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making n/a list appealing?

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  • making n/a list appealing?

    At this point looking at my N/A lists makes me very distressed and anxious. I recall that a fundamental concept in GTD is making your list appealing (not that life is all play and no work, but your lists are taking you were you want to go). These lists just remind me of huge amounts of undelivered committments from me to others and vice versa, and I get clutched in indecision. I even find the tasks on them conufusing (as in looking at an item and having to ask myself "What did I mean by that and why was I doing it?"). My instincts tell me to:
    review my list of focus and responsiblity, cull and re-define my projects, and re-align my n/a lists. Would like to hear what other people have done that got them back to working from the lists to get things done.

  • #2
    For me, regaining focus comes about by seeing what the act will do for me in terms of the final outcome...if it makes my life easier (espeically in the long run), then it is worth doing. In the heat of battle we don't always see that 'payoff' and thus, hesitate.

    Which soon makes for stale lists.

    PS. One can also choose to drop something entirely; life is fluid and situations change on a dime. What made sense yesterday may not today.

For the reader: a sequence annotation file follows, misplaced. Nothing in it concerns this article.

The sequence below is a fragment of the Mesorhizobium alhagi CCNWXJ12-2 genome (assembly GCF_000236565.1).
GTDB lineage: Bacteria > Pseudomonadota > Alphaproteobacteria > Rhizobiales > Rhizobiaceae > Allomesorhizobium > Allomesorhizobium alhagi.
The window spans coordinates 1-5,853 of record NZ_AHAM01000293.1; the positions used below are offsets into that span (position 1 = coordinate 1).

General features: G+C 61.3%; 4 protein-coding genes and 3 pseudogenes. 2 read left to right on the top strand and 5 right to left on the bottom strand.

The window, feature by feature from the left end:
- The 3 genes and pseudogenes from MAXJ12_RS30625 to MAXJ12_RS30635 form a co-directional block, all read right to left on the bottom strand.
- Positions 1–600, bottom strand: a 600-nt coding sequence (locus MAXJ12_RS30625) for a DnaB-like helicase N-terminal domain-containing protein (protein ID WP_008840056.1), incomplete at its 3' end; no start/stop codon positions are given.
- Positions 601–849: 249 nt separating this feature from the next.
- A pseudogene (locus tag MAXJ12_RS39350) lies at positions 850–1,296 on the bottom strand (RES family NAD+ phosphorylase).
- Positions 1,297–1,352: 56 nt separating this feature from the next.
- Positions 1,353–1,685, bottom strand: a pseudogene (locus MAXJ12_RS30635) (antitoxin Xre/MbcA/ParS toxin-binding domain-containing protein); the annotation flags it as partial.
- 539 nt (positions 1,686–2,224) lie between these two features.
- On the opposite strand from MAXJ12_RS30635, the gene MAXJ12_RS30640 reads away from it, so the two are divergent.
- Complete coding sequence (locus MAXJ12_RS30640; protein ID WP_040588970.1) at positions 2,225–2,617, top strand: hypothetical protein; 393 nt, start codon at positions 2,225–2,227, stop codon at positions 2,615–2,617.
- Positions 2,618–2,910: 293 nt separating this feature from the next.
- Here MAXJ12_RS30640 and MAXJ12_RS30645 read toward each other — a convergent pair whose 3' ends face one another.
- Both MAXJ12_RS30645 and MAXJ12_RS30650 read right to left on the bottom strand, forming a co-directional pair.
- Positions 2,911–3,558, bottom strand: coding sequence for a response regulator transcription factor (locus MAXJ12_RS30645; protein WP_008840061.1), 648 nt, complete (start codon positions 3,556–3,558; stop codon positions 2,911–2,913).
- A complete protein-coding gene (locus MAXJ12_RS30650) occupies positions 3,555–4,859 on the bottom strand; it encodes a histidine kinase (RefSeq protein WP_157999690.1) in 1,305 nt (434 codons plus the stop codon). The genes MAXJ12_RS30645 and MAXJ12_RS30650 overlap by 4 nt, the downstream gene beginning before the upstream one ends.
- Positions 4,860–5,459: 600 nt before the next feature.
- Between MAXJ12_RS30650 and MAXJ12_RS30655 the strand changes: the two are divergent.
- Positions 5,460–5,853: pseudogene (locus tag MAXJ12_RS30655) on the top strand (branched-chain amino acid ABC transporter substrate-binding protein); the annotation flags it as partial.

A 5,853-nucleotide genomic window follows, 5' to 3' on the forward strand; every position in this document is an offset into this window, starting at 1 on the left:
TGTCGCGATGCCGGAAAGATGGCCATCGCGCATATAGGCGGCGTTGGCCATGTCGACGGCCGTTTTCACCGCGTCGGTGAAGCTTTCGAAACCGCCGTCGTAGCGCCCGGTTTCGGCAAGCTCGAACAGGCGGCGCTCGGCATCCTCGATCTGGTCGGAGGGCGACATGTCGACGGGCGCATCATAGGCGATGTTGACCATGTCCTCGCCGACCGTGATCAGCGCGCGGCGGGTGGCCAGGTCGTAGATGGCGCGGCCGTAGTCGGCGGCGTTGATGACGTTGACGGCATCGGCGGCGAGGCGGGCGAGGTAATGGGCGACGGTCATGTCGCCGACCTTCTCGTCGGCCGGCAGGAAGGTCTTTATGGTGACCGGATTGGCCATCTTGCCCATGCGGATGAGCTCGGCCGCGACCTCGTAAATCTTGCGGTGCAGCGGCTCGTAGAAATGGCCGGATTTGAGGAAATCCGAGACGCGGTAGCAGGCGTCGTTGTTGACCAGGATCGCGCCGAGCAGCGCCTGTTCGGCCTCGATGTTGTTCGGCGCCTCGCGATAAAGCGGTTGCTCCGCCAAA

• #3
      I think I am answering my own query as the response above has shed some light on what makes a particular N/A list appealing or unappealing. Mainly, it seems that an appeling list is one that can guide you through the completion of something that is an extension of your "core" values.

      Here are some of my thoughts, what do you think?

      An appealing list is:

      1. Clear: It is easy to follow because the actions are clearly stated and do-able in their contexts.

      2. Current: the actions are "fresh" and they relate to currently active projects.

      3. Connected:You see how they are related to or aligned with projects and goals.

      Lists might be more appealing if the date of entry is clear, project association is clear, time-urgent items are identified.

      A list is unappealing when it is:

      1. Difficult to use to get something done because
      too many actions are mentioned or implied in a particulat itme, or the verbs are vague or the action as described would really have to take place in more than one context.

      2. Dependent actions have not been teased apart (a listed N/A is dependent on a previous action that is either is not done and not listed to be done).

      3. Stale: The N/A items have been on it so long time they are becoming background noise, their relevance has been lost.

      4. The N/As refer to overwhelming or distasteful but necessary projects that you cannot get rid yourself of and bridges to these projects have not yet been built.


      • #4
        Meg Edwards

        In her article "Are you attracted to your to-do list?" Meg Edwards has some good ideas on this topic.